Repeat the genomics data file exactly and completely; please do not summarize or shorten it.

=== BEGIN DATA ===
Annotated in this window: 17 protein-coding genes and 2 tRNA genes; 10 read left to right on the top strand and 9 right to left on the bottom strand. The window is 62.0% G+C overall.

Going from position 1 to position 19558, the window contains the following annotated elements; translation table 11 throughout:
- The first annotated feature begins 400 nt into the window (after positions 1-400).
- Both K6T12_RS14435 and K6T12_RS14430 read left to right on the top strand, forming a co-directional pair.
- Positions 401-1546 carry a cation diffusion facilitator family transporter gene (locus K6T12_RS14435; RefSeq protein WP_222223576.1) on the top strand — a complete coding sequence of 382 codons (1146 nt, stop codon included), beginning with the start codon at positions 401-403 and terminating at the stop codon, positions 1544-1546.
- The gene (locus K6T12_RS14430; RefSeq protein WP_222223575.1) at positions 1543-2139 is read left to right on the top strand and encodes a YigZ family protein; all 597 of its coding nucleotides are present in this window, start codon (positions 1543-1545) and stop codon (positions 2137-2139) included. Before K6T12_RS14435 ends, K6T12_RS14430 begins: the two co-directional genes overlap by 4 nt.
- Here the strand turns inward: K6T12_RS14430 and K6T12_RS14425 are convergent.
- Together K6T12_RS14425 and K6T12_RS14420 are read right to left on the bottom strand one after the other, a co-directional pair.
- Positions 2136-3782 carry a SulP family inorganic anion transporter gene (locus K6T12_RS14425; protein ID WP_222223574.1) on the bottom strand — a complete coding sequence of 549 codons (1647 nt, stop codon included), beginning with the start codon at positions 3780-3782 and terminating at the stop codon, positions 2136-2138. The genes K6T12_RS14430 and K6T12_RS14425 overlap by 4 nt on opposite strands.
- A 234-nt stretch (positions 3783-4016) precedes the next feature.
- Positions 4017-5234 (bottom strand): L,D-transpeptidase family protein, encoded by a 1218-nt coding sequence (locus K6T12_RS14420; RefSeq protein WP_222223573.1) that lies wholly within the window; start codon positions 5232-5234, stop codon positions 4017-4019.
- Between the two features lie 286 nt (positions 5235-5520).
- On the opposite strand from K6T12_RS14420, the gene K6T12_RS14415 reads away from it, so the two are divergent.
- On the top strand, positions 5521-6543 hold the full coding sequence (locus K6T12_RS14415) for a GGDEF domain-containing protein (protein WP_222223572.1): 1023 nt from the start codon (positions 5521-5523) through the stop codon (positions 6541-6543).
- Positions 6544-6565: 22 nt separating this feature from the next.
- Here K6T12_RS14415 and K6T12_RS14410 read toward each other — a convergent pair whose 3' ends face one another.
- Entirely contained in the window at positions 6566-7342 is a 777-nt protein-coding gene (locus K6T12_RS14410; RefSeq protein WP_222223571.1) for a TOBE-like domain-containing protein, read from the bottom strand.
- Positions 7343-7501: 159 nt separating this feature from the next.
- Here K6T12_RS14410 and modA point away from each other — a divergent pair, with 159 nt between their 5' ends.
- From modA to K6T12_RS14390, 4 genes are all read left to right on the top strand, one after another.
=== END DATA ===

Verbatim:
Annotated in this window: 17 protein-coding genes and 2 tRNA genes; 10 read left to right on the top strand and 9 right to left on the bottom strand. The window is 62.0% G+C overall.

Going from position 1 to position 19558, the window contains the following annotated elements; translation table 11 throughout:
- The first annotated feature begins 400 nt into the window (after positions 1-400).
- Both K6T12_RS14435 and K6T12_RS14430 read left to right on the top strand, forming a co-directional pair.
- Positions 401-1546 carry a cation diffusion facilitator family transporter gene (locus K6T12_RS14435; RefSeq protein WP_222223576.1) on the top strand — a complete coding sequence of 382 codons (1146 nt, stop codon included), beginning with the start codon at positions 401-403 and terminating at the stop codon, positions 1544-1546.
- The gene (locus K6T12_RS14430; RefSeq protein WP_222223575.1) at positions 1543-2139 is read left to right on the top strand and encodes a YigZ family protein; all 597 of its coding nucleotides are present in this window, start codon (positions 1543-1545) and stop codon (positions 2137-2139) included. Before K6T12_RS14435 ends, K6T12_RS14430 begins: the two co-directional genes overlap by 4 nt.
- Here the strand turns inward: K6T12_RS14430 and K6T12_RS14425 are convergent.
- Together K6T12_RS14425 and K6T12_RS14420 are read right to left on the bottom strand one after the other, a co-directional pair.
- Positions 2136-3782 carry a SulP family inorganic anion transporter gene (locus K6T12_RS14425; protein ID WP_222223574.1) on the bottom strand — a complete coding sequence of 549 codons (1647 nt, stop codon included), beginning with the start codon at positions 3780-3782 and terminating at the stop codon, positions 2136-2138. The genes K6T12_RS14430 and K6T12_RS14425 overlap by 4 nt on opposite strands.
- A 234-nt stretch (positions 3783-4016) precedes the next feature.
- Positions 4017-5234 (bottom strand): L,D-transpeptidase family protein, encoded by a 1218-nt coding sequence (locus K6T12_RS14420; RefSeq protein WP_222223573.1) that lies wholly within the window; start codon positions 5232-5234, stop codon positions 4017-4019.
- Between the two features lie 286 nt (positions 5235-5520).
- On the opposite strand from K6T12_RS14420, the gene K6T12_RS14415 reads away from it, so the two are divergent.
- On the top strand, positions 5521-6543 hold the full coding sequence (locus K6T12_RS14415) for a GGDEF domain-containing protein (protein WP_222223572.1): 1023 nt from the start codon (positions 5521-5523) through the stop codon (positions 6541-6543).
- Positions 6544-6565: 22 nt separating this feature from the next.
- Here K6T12_RS14415 and K6T12_RS14410 read toward each other — a convergent pair whose 3' ends face one another.
- Entirely contained in the window at positions 6566-7342 is a 777-nt protein-coding gene (locus K6T12_RS14410; RefSeq protein WP_222223571.1) for a TOBE-like domain-containing protein, read from the bottom strand.
- Positions 7343-7501: 159 nt separating this feature from the next.
- Here K6T12_RS14410 and modA point away from each other — a divergent pair, with 159 nt between their 5' ends.
- From modA to K6T12_RS14390, 4 genes are all read left to right on the top strand, one after another.